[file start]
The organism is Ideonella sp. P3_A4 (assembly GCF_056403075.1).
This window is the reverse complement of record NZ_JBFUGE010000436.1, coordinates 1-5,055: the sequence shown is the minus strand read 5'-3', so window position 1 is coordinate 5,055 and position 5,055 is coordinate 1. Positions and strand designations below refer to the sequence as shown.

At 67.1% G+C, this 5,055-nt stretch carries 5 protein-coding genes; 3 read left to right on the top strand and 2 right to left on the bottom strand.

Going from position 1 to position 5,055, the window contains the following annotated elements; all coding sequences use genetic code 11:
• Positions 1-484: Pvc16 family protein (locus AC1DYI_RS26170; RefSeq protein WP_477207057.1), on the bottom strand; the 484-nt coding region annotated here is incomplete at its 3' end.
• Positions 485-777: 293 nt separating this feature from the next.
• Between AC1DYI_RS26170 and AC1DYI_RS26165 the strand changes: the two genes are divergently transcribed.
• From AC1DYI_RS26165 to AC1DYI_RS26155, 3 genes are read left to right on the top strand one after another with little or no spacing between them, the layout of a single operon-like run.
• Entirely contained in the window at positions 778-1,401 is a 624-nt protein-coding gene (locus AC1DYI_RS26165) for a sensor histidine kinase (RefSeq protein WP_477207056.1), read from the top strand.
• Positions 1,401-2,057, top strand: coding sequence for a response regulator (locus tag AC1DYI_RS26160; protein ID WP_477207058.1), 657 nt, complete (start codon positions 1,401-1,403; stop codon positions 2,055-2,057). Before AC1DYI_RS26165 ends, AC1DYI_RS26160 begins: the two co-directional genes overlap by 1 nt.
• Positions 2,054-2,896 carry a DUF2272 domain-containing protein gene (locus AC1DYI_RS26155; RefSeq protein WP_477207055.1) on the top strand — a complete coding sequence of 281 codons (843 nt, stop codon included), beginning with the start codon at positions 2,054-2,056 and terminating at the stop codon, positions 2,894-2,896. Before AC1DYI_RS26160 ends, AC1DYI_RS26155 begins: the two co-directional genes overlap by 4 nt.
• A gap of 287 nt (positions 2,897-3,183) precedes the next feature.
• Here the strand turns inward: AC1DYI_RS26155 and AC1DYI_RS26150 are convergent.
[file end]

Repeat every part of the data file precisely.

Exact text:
The organism is Ideonella sp. P3_A4 (assembly GCF_056403075.1).
This window is the reverse complement of record NZ_JBFUGE010000436.1, coordinates 1-5,055: the sequence shown is the minus strand read 5'-3', so window position 1 is coordinate 5,055 and position 5,055 is coordinate 1. Positions and strand designations below refer to the sequence as shown.

At 67.1% G+C, this 5,055-nt stretch carries 5 protein-coding genes; 3 read left to right on the top strand and 2 right to left on the bottom strand.

Going from position 1 to position 5,055, the window contains the following annotated elements; all coding sequences use genetic code 11:
• Positions 1-484: Pvc16 family protein (locus AC1DYI_RS26170; RefSeq protein WP_477207057.1), on the bottom strand; the 484-nt coding region annotated here is incomplete at its 3' end.
• Positions 485-777: 293 nt separating this feature from the next.
• Between AC1DYI_RS26170 and AC1DYI_RS26165 the strand changes: the two genes are divergently transcribed.
• From AC1DYI_RS26165 to AC1DYI_RS26155, 3 genes are read left to right on the top strand one after another with little or no spacing between them, the layout of a single operon-like run.
• Entirely contained in the window at positions 778-1,401 is a 624-nt protein-coding gene (locus AC1DYI_RS26165) for a sensor histidine kinase (RefSeq protein WP_477207056.1), read from the top strand.
• Positions 1,401-2,057, top strand: coding sequence for a response regulator (locus tag AC1DYI_RS26160; protein ID WP_477207058.1), 657 nt, complete (start codon positions 1,401-1,403; stop codon positions 2,055-2,057). Before AC1DYI_RS26165 ends, AC1DYI_RS26160 begins: the two co-directional genes overlap by 1 nt.
• Positions 2,054-2,896 carry a DUF2272 domain-containing protein gene (locus AC1DYI_RS26155; RefSeq protein WP_477207055.1) on the top strand — a complete coding sequence of 281 codons (843 nt, stop codon included), beginning with the start codon at positions 2,054-2,056 and terminating at the stop codon, positions 2,894-2,896. Before AC1DYI_RS26160 ends, AC1DYI_RS26155 begins: the two co-directional genes overlap by 4 nt.
• A gap of 287 nt (positions 2,897-3,183) precedes the next feature.
• Here the strand turns inward: AC1DYI_RS26155 and AC1DYI_RS26150 are convergent.